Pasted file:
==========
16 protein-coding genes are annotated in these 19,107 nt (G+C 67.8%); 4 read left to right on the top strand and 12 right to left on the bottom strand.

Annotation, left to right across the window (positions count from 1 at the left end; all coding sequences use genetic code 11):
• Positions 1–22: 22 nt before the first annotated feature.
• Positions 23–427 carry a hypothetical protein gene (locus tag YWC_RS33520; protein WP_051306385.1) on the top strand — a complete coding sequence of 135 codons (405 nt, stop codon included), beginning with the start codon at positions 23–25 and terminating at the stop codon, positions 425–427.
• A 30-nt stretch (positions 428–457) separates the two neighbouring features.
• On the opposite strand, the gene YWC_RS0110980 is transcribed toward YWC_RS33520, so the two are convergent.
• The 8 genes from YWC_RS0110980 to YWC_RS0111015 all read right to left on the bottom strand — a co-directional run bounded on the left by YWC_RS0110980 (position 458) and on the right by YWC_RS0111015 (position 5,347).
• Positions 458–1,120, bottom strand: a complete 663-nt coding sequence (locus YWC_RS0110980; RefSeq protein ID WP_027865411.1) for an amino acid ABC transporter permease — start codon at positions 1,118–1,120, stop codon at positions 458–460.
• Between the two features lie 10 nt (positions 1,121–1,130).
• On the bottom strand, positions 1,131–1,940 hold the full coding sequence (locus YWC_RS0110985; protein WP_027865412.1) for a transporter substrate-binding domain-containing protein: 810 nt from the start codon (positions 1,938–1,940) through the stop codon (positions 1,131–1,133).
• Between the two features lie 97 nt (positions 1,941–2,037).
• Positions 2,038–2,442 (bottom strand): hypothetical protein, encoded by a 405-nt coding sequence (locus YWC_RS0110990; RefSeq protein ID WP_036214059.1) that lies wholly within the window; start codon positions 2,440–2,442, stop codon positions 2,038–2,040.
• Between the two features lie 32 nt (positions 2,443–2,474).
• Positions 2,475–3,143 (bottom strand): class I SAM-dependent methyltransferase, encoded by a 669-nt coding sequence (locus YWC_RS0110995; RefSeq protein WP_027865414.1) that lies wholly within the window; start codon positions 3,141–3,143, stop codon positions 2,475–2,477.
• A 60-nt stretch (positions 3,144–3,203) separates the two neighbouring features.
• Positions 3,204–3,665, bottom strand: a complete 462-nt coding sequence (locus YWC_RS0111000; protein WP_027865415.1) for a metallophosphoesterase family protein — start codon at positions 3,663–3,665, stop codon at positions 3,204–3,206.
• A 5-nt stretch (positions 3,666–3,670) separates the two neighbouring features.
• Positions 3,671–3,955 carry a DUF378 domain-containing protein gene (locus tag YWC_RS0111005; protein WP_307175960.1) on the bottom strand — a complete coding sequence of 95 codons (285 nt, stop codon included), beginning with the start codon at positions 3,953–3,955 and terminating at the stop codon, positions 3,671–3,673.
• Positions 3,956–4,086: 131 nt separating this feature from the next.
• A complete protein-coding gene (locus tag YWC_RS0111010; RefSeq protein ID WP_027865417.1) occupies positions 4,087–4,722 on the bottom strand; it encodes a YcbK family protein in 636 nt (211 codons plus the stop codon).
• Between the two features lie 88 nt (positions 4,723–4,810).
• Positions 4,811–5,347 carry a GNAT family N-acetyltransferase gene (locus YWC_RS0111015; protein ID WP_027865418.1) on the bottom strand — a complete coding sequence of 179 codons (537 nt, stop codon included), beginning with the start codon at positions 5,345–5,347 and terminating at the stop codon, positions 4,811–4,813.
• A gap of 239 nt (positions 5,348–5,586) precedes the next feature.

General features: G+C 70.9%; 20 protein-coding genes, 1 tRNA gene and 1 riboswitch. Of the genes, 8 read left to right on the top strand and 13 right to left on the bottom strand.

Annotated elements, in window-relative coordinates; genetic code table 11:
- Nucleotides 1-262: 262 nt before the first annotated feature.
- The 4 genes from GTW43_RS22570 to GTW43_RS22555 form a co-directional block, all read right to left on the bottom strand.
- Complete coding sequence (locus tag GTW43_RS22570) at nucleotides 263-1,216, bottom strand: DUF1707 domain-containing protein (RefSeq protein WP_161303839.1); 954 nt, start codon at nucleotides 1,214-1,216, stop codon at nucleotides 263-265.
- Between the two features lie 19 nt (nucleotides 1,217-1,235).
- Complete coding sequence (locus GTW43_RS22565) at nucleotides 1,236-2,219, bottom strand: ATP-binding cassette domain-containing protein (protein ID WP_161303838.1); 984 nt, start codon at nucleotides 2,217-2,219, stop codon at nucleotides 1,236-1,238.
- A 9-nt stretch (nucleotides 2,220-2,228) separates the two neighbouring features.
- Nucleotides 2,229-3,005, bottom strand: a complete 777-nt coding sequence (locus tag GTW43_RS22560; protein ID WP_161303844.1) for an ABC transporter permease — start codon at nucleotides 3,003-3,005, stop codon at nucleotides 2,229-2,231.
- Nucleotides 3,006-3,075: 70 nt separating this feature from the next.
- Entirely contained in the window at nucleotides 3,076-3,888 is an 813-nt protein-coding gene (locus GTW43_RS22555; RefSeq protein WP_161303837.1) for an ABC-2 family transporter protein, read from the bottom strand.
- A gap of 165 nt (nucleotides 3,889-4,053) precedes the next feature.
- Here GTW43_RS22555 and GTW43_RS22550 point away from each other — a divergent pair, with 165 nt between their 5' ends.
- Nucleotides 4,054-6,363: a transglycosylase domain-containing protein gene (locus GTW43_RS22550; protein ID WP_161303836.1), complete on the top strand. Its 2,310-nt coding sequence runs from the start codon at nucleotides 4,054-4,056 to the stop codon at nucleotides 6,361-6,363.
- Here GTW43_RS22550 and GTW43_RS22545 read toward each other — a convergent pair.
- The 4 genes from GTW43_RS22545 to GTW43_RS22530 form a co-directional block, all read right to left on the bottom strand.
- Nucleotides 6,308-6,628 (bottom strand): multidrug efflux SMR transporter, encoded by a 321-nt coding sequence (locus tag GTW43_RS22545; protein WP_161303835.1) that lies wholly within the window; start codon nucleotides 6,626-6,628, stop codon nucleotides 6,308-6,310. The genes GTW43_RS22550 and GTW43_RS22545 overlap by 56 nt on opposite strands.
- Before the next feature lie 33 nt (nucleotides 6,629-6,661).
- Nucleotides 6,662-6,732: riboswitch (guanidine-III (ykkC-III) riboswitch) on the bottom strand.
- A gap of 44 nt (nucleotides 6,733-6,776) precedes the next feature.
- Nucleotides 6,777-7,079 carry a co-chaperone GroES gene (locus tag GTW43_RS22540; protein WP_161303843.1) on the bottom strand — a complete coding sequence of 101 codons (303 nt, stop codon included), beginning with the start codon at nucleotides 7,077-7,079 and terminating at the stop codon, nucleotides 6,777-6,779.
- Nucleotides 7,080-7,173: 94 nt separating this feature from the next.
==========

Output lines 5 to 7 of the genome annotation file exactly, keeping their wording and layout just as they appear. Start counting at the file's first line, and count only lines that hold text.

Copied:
• A 30-nt stretch (positions 428–457) separates the two neighbouring features.
• On the opposite strand, the gene YWC_RS0110980 is transcribed toward YWC_RS33520, so the two are convergent.
• The 8 genes from YWC_RS0110980 to YWC_RS0111015 all read right to left on the bottom strand — a co-directional run bounded on the left by YWC_RS0110980 (position 458) and on the right by YWC_RS0111015 (position 5,347).